“Don’t eat that off the ground, honey.”
“But, it’s only been five seconds, Mom.”
“Yes, but we are in a hog barn.”
“I thought they had to poop in their litter box.”
“Its called a pigpen. And, no, they pretty much poop anywhere they want to.”
“Just like little sisters?”
“Ah… yeah. Kind of.”
What can I say? We don’t have pets. We have siblings. Ample opportunity for caregiving, and neglect, I suppose. However, there are some lessons that simply don’t translate.
That said, opening day at the County Fair can be a bit of a culture shock. And not just for me.
As a lamb stands on a table with a leash around its neck, ambivalent about the crowd of sticky preschoolers plugging their noses, a woman begins her demonstration on shearing. Patches of white wool peel off the sheep’s back and land in a pile on the ground. A barrage of questions explodes from the short crowd: Does it hurt when you Taser him? Do you keep his baby hair? Do you use the wool by its butt for brown socks like my dad’s?
A few mommies flinch.
Exposure. Somehow, between the dance classes, karate camp and even vacation Bible school, they have had little time to interact with the symbiotic nature of life. The hard realities. The dirt and poop that’s not of their own making.
So what if they don’t know that chickens aren’t born barbecued or Chipotle flavored? There is still time, right?
A little self-talk takes place: Exposure leads to questions. Which leads to knowledge. Which leads to wisdom….
“Don’t put your finger in that cage. It’s a vampire bunny. Look at its eyes,” my 8-year-old says.
Reprimanded by his younger sister, “She’s not a vampire. That’s just eyeliner. You have to wear it on performance days.”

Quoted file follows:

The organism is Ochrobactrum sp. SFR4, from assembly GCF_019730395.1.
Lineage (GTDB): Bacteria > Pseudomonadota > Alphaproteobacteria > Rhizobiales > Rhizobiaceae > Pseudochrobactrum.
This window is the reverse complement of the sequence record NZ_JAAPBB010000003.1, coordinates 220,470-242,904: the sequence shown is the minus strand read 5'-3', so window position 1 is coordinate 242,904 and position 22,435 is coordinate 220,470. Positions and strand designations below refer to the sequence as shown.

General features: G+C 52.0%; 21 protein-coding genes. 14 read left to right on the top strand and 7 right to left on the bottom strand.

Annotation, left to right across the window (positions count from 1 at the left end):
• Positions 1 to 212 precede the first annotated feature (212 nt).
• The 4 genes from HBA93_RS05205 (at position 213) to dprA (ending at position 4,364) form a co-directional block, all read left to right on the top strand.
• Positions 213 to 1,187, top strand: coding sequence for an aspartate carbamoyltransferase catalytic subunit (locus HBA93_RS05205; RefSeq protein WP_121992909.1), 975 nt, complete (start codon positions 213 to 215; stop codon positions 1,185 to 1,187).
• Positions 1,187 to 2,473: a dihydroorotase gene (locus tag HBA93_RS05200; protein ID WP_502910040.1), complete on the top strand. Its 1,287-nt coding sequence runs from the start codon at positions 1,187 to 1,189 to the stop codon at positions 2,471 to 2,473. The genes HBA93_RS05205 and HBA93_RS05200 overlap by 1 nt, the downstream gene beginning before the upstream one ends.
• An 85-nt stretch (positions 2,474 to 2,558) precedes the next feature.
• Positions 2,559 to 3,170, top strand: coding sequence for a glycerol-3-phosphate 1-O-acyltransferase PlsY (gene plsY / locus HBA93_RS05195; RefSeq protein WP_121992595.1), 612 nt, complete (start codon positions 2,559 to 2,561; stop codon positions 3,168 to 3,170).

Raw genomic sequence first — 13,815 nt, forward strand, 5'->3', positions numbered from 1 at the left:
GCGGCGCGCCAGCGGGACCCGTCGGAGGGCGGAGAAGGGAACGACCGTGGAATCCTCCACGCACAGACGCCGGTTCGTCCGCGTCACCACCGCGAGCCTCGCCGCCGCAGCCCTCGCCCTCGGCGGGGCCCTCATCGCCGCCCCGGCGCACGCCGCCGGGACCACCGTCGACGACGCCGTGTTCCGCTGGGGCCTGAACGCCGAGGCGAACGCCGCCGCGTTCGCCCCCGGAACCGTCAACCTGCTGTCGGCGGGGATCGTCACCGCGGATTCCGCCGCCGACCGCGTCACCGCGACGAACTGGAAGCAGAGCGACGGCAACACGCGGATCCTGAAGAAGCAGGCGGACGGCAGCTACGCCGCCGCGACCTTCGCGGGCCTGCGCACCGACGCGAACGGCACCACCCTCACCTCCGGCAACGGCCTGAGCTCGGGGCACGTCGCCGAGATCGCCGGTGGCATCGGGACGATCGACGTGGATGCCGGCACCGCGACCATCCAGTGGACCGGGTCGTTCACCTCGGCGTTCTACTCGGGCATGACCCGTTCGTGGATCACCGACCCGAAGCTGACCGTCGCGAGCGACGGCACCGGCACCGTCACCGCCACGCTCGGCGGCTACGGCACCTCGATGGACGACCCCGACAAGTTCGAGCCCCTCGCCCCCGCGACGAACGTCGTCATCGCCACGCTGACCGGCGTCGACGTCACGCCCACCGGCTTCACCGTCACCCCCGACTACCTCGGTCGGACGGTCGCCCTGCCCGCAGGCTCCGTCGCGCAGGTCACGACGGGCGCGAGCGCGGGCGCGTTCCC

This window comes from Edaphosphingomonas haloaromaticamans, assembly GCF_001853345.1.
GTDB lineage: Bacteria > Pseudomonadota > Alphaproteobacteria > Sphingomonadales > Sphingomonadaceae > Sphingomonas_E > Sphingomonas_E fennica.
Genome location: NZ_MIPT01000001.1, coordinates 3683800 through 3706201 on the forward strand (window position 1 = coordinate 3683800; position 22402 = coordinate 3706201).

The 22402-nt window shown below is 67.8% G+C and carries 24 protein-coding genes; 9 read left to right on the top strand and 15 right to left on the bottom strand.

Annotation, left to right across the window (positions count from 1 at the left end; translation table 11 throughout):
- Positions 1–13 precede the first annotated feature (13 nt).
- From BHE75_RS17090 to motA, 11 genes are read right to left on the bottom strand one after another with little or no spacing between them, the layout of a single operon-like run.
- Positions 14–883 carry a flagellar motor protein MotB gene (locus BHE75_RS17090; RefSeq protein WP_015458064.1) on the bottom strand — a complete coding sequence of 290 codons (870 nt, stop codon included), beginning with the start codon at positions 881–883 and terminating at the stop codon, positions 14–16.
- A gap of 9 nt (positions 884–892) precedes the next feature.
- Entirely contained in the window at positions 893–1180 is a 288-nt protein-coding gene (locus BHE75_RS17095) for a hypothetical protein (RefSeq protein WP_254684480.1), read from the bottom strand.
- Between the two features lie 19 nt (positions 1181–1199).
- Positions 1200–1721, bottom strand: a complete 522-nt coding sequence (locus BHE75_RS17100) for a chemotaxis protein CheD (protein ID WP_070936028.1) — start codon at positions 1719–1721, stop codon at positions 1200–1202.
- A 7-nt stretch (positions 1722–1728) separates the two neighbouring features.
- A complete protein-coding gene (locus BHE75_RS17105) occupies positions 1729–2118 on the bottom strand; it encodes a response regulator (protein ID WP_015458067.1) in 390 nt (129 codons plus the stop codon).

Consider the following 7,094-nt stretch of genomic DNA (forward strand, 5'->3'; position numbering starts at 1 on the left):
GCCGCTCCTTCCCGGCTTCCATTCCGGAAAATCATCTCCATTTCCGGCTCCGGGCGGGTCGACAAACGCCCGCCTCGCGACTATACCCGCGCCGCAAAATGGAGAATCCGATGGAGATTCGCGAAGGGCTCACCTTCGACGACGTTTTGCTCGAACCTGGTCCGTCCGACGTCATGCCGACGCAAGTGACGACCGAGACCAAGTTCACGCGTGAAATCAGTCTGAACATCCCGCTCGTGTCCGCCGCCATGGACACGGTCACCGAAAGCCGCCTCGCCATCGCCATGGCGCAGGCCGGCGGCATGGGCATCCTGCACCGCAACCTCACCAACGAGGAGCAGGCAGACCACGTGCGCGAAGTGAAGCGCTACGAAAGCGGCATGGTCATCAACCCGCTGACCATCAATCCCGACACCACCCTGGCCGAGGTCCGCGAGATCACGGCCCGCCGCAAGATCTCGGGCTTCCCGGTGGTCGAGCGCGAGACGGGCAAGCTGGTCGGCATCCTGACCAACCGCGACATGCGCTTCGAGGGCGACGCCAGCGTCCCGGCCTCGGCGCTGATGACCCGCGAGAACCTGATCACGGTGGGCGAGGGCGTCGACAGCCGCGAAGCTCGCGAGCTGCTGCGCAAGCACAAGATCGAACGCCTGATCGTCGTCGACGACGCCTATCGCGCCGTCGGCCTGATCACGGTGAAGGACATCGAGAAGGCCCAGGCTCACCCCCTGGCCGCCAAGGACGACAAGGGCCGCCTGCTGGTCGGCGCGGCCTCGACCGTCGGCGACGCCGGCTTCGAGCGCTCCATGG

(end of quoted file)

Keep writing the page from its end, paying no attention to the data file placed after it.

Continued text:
Now, come on. They might not be able to categorize hotot dwarf rabbits, but there should be some middle ground between this and vampire bunny or performance diva. Note to self: Vote “Yes” for the school levy this fall. Clearly we need additional field trip funding.
I look up to find my 10-year-old chuckling at the entry ticket hanging from a chicken wire cage. “Breeding category. Well, that has to be awkward.”
In truth, I, too, have had this juvenile thought. Pregnant four out of the last eight summers, I still cannot walk by the live birthing barn at the Minnesota State Fair without a little extra speed in my gait. With early September due dates, it was always a little too easy for me to sympathize with those poor, heaving sows in the crowded hot barns, live cameras tracking their progress. A happy vet standing next to a news anchor still wearing his shiny latex gloves. A heavy man enjoying a porkchop-on-a-stick and all the drippings.
For years, I had nightmares my water would break out of pity for the poor pig and they would just throw me into the adjoining pen. Toss me some fresh hay and change the lens of the camera to a wider view for KARE 11.
Maybe I would get a dairy sponsor to pay for the ambulance ride afterwards.
Someone might raffle off the nearest seat to the smudged railing.
Or let the spectators vote on the baby’s name. I’d end up the happy mother of “Cheese Curd Curt” or “Sweet Martha Mabel.” Or Bessie. Bessie was on the fear list.
Of course, the fair offers some prime people watching too and, I dare say, this might make the larger impression of the the two.
“I told you I should have worn my fairy wings, Mommy.”
“We don’t wear costumes to the fair.”
“Everyone else is in costume.”
“The cowgirls. The cowboys. Look at that guy over there with the butt-less pants.”
Yes, LOOK at him. A brave fellow indeed.
And I always thought chaps went on OVER another layer of pants. Well, what do I know? I guess wisdom doesn’t necessarily come with time. Or exposure.
Marny Stebbins lives in Stillwater with her husband and four children. She is a stout believer in early bedtimes, caffeine enhancement and humor therapy. She never takes the last slice of pie and makes a mean brandy slush. Visit Chronicles of a CaveMom at http://marnystebbins.blogspot.com/ to read more of Marny’s work.